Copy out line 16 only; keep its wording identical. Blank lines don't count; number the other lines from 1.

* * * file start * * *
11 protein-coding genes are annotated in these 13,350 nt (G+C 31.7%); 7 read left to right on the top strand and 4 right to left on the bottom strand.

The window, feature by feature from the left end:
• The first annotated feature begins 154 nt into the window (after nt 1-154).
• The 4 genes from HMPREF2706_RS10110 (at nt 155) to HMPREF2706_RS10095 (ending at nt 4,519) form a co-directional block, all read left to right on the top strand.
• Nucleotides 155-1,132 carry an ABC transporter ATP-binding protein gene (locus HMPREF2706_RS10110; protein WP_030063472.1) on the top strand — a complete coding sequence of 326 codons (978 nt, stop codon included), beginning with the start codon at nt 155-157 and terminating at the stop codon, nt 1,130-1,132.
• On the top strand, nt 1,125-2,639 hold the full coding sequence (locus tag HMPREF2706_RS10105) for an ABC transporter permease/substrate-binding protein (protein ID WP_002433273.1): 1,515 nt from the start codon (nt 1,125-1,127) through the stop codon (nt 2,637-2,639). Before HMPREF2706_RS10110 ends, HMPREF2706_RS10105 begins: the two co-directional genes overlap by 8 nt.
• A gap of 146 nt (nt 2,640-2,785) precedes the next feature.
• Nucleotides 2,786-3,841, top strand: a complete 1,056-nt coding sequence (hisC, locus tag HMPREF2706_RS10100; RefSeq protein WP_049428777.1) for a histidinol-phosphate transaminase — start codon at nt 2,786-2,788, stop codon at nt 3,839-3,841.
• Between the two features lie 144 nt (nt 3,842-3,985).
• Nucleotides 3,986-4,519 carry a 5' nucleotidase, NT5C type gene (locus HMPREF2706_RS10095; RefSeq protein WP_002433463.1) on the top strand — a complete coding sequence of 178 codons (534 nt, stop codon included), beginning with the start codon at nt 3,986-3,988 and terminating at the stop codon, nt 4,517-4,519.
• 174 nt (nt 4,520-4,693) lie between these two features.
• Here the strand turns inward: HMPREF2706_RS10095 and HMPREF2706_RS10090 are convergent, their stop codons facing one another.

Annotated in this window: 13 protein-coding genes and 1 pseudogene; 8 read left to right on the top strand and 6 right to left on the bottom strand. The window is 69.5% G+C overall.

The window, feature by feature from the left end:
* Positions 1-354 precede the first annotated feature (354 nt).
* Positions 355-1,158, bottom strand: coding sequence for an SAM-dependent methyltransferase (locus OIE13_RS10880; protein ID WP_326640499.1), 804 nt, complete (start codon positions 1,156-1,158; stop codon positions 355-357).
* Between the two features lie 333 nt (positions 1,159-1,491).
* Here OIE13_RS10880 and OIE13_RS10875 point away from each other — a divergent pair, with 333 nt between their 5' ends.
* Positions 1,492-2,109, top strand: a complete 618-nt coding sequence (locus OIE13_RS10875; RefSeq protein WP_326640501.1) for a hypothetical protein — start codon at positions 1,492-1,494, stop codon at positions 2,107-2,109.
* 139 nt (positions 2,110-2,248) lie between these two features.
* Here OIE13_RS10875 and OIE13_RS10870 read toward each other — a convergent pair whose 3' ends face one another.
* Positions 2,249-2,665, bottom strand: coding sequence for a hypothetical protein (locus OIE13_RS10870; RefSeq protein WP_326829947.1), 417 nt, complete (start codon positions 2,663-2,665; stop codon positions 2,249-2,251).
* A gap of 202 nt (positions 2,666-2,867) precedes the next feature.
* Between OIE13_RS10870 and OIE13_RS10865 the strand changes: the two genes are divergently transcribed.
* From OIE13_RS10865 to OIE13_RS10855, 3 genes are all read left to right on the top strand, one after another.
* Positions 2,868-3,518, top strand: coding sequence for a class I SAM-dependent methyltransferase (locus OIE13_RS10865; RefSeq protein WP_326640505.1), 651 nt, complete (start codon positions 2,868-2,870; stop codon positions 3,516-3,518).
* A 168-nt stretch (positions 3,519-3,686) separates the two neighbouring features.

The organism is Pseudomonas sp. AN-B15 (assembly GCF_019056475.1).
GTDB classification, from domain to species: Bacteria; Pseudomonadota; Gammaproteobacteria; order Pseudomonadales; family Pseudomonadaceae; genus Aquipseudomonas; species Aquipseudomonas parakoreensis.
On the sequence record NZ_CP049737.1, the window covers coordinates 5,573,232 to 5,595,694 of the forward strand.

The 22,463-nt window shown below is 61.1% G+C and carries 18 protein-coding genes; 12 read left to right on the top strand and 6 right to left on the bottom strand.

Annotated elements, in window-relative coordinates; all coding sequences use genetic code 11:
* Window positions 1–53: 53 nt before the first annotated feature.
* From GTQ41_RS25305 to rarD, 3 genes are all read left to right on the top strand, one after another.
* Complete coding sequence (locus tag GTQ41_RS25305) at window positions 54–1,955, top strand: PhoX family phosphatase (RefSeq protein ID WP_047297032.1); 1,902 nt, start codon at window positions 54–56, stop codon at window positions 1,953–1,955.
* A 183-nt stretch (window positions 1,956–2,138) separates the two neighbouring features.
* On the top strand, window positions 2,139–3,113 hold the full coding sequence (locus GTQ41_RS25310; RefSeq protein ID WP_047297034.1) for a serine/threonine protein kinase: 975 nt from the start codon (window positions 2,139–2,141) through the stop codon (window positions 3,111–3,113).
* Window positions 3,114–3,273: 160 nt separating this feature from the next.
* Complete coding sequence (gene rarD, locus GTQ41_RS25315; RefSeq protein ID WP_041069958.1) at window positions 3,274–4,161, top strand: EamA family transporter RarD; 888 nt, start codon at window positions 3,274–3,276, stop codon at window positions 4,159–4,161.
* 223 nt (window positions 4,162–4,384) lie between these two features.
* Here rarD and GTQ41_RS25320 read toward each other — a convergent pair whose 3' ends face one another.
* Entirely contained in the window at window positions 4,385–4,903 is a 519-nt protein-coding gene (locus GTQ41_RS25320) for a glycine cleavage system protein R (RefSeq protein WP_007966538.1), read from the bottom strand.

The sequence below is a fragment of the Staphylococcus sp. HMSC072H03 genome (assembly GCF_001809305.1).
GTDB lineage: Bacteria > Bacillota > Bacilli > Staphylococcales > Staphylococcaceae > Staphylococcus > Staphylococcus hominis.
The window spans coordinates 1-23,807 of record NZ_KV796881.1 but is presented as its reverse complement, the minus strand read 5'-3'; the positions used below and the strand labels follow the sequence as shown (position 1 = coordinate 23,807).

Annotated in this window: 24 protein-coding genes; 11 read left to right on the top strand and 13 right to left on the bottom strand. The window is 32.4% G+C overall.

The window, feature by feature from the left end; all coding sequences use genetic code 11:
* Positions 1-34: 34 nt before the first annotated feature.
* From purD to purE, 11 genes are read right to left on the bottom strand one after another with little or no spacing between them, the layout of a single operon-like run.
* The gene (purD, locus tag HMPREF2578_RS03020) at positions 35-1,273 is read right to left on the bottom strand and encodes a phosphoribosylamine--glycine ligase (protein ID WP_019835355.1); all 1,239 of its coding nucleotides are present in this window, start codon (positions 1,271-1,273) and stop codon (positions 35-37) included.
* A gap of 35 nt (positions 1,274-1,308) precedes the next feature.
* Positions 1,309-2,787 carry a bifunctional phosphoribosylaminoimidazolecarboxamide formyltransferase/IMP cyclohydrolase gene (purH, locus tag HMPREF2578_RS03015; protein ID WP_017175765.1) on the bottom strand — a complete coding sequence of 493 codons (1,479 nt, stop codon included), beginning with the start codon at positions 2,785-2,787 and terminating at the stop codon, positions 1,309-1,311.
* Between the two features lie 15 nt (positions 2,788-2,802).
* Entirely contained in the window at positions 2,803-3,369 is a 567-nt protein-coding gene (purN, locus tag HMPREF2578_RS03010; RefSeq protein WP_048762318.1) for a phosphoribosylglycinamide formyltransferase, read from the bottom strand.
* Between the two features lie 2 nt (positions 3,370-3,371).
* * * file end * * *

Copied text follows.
* Positions 355-1,158, bottom strand: coding sequence for an SAM-dependent methyltransferase (locus OIE13_RS10880; protein ID WP_326640499.1), 804 nt, complete (start codon positions 1,156-1,158; stop codon positions 355-357).